When you see a physical therapist for hamstring tightness, they will talk with you to figure out what might be causing the issue. They will primarily identify whether your tightness is structural (due to body type or genetics) or functional (from a lack of activity/overactivity). If your tightness is structural, your therapist will teach you management strategies that may involve soft tissue techniques (massage or rolling). Suppose they determine your tightness is functional. In that case, they will usually focus on stretching, strengthening, and soft tissue management. You may also need to modify your current activity. They may look at your running form and check your shoes while going over healthy warm-up and cool-down activities.


Your therapist will also assign some exercises for you to do at home. Here are a few examples of some stretches and stability work you may be given. Discuss whether it is safe for you to do these exercises with your doctor, and always exercise caution


Supine Bridge: For strengthening hamstrings, begin lying on your back with your arms resting at your sides, your legs bent at the knees and your feet flat on the ground. Tighten your abdominals and slowly lift your hips off the floor into a bridge position, keeping your back straight. Make sure to keep your trunk stiff throughout the exercise and your arms flat on the floor.


Seated Hamstring Stretch: Begin sitting upright with one leg straight forward and your heel resting on the ground. Bend your trunk forward, hinging at your hips until you feel a stretch in the back of your leg. Hold this position. Make sure to keep your knee straight during the stretch and do not let your back arch or slump.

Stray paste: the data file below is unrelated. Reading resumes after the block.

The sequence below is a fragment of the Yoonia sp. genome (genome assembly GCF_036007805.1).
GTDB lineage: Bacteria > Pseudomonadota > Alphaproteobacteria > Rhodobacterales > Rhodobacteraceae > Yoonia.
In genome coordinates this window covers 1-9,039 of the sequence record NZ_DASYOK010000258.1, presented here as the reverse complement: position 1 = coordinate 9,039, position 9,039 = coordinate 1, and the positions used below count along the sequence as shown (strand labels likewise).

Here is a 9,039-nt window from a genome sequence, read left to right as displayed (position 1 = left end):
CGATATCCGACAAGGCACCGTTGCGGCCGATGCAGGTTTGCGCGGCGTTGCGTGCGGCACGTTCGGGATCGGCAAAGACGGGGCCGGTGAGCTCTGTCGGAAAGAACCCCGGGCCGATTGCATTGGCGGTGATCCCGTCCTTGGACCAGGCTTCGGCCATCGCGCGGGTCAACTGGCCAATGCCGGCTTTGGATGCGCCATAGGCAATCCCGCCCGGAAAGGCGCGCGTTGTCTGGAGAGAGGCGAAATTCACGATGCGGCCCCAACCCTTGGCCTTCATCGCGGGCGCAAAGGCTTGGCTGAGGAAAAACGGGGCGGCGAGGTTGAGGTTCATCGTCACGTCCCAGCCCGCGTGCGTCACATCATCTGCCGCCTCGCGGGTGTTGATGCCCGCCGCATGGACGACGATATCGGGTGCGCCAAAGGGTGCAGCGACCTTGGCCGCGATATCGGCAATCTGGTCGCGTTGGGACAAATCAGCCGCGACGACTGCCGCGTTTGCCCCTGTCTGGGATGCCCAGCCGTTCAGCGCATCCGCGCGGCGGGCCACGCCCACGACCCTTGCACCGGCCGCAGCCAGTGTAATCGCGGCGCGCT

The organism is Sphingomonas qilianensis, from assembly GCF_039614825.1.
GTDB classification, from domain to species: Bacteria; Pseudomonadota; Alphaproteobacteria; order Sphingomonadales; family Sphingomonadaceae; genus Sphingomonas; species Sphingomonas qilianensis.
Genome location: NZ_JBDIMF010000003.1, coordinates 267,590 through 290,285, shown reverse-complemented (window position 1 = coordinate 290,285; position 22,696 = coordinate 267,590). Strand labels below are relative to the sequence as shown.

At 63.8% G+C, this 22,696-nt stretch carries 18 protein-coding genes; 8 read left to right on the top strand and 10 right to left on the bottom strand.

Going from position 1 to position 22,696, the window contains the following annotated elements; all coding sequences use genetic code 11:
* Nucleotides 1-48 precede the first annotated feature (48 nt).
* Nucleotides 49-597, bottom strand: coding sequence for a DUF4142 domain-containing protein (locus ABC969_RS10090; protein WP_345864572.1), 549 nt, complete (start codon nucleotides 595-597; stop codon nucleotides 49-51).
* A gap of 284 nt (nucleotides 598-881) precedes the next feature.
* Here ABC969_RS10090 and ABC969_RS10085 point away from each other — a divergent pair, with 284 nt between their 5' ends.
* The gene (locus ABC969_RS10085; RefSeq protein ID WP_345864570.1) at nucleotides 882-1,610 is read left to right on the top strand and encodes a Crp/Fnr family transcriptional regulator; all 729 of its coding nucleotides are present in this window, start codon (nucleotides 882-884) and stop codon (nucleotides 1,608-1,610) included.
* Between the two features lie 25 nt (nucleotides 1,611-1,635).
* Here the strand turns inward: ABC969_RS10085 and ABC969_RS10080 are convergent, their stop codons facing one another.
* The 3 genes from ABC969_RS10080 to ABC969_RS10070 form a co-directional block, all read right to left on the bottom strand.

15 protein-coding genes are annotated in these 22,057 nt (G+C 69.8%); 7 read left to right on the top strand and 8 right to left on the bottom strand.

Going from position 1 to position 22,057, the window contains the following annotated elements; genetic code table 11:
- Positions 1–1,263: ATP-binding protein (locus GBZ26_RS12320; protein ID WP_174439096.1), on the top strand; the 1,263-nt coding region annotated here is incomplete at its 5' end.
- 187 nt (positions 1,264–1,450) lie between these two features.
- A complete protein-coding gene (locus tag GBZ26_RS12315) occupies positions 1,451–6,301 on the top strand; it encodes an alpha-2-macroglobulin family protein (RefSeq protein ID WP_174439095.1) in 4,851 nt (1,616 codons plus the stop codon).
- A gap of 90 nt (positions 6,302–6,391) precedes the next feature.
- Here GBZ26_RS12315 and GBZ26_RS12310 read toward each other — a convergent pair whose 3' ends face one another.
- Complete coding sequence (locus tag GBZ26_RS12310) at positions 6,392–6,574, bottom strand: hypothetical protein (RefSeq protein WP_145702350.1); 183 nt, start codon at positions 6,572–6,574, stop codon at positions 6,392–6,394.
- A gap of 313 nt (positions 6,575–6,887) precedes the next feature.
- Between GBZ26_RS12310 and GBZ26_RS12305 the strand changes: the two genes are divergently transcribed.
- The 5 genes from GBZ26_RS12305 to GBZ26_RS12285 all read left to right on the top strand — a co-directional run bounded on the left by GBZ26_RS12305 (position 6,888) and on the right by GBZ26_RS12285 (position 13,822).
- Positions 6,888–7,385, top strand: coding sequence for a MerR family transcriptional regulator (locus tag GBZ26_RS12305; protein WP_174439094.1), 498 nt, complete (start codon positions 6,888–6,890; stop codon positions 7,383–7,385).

Supine Hamstring Stretch with Doorway: Begin lying on your back in a doorway with your hips next to the doorframe. Keeping your leg straight, raise your heel up onto the doorframe until you feel a gentle stretch in the back of your leg. Hold this position. Make sure to keep breathing evenly and do not lock your knee during the stretch.



How else should I manage hamstring tightness? 

Now you know more about tight hamstrings and how physical therapy can help. When trying to make a change in your body, consistency is critical. Whether you incorporate a stretching regimen into your routine or begin a new yoga or Pilates practice, devoting your time and energy to it is the best way to promote good outcomes. It may take a while to see the results you want, but you give yourself the best chance at success if you stick with your routine. 


Our physical therapists at EW Motion Therapy work with tight hamstrings often, and we try to work on whatever is causing the muscle tightness in our sessions. We also give our patients exercises so they can continue to improve outside of the clinic. If you are interested in physical therapy with us, fill out the Request an Appointment form on our website, and someone from our staff will contact you within 48 hours with your next steps.